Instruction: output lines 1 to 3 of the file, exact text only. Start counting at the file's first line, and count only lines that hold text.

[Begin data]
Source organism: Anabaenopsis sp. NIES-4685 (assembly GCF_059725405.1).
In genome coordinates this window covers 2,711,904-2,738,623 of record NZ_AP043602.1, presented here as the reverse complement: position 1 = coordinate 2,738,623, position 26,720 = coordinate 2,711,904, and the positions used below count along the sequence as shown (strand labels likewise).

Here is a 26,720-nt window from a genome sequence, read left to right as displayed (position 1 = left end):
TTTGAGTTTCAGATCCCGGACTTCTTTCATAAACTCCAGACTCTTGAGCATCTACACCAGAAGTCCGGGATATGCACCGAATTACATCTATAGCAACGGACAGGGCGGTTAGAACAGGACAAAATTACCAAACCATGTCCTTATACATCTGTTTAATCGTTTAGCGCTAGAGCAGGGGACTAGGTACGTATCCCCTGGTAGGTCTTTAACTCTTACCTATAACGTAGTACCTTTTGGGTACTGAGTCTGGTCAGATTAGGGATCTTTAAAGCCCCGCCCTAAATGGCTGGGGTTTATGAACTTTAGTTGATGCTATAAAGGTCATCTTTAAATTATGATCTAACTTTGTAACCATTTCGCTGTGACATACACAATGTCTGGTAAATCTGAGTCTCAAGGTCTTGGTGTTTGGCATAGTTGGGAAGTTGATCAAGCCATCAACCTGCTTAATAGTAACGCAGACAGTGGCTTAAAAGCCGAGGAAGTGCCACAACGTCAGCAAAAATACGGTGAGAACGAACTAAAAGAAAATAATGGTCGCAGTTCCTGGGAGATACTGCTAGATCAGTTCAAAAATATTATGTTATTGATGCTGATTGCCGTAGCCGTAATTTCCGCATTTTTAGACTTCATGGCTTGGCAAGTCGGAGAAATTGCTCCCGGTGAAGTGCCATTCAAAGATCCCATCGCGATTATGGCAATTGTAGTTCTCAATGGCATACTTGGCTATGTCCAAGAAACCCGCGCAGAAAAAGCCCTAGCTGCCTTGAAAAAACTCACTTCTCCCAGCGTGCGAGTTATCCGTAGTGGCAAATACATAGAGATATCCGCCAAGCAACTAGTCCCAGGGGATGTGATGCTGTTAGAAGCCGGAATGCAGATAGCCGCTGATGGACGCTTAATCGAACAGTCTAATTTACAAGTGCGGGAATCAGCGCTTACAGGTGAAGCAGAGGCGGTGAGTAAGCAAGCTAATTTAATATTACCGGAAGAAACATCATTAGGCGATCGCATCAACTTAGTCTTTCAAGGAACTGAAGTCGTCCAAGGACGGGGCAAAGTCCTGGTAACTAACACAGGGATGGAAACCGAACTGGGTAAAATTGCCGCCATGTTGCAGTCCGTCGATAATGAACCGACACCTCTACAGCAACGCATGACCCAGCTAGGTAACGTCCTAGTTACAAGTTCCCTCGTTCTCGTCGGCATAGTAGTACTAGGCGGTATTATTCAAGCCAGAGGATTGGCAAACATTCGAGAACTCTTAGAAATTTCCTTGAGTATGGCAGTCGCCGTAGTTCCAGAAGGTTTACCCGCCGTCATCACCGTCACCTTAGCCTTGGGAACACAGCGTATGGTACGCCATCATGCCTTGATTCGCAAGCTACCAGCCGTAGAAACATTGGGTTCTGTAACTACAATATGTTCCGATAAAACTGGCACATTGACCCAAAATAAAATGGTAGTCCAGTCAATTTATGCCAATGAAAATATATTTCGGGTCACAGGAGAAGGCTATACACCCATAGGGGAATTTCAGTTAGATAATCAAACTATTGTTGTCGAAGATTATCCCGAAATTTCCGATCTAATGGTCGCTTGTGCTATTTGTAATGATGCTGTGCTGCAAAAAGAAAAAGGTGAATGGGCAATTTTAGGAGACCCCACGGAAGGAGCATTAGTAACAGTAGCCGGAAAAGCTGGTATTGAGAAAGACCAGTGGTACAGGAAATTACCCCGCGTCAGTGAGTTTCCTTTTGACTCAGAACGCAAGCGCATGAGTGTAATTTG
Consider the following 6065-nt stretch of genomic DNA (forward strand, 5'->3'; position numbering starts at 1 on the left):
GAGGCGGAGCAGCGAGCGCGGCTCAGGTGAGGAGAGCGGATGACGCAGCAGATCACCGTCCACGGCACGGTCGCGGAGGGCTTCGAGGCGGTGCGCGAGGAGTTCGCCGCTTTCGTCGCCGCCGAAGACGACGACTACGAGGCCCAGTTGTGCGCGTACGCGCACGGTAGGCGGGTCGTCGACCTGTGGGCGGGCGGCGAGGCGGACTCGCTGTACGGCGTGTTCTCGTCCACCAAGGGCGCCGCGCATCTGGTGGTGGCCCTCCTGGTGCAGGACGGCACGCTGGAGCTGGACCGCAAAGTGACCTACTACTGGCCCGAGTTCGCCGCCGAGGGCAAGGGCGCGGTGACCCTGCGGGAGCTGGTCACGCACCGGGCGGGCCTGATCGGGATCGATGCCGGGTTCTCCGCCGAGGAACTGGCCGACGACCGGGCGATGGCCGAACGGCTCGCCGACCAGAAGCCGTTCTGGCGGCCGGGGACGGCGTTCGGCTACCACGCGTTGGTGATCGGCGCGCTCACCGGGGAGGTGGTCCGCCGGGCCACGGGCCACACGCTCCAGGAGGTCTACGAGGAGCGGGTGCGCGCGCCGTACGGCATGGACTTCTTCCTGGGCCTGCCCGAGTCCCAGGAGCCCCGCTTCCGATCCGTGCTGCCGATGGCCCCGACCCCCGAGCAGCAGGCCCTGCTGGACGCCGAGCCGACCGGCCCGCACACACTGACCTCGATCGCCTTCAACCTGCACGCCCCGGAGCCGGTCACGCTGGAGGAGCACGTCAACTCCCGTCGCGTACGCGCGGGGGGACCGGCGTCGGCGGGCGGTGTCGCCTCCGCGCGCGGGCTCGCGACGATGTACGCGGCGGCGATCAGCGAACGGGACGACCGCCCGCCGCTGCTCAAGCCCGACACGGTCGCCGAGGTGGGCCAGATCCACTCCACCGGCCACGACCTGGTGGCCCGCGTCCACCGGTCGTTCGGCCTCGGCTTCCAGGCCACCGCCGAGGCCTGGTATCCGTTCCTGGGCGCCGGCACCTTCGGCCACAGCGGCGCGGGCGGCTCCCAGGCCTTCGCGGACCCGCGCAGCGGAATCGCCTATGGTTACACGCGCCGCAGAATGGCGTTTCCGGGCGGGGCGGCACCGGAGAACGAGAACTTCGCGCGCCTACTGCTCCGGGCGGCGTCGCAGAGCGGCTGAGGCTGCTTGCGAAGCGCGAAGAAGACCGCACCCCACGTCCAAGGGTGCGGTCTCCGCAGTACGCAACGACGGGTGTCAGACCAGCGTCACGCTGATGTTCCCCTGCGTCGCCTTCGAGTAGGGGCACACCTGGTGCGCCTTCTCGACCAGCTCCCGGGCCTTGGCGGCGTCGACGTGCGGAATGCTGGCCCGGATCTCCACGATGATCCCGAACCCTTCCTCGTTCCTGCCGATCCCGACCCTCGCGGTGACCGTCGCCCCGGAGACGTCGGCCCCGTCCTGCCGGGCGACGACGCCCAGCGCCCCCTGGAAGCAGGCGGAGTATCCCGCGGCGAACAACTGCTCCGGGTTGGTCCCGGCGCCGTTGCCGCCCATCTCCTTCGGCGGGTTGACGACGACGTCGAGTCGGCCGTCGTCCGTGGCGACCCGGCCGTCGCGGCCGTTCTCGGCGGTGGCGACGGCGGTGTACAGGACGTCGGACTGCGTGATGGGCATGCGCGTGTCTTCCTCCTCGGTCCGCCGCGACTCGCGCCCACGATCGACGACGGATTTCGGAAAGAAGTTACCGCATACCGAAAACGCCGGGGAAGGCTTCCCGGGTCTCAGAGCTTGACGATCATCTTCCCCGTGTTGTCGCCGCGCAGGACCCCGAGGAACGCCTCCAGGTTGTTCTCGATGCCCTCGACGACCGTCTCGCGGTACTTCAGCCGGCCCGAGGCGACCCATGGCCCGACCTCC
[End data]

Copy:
Source organism: Anabaenopsis sp. NIES-4685 (assembly GCF_059725405.1).
In genome coordinates this window covers 2,711,904-2,738,623 of record NZ_AP043602.1, presented here as the reverse complement: position 1 = coordinate 2,738,623, position 26,720 = coordinate 2,711,904, and the positions used below count along the sequence as shown (strand labels likewise).

Here is a 26,720-nt window from a genome sequence, read left to right as displayed (position 1 = left end):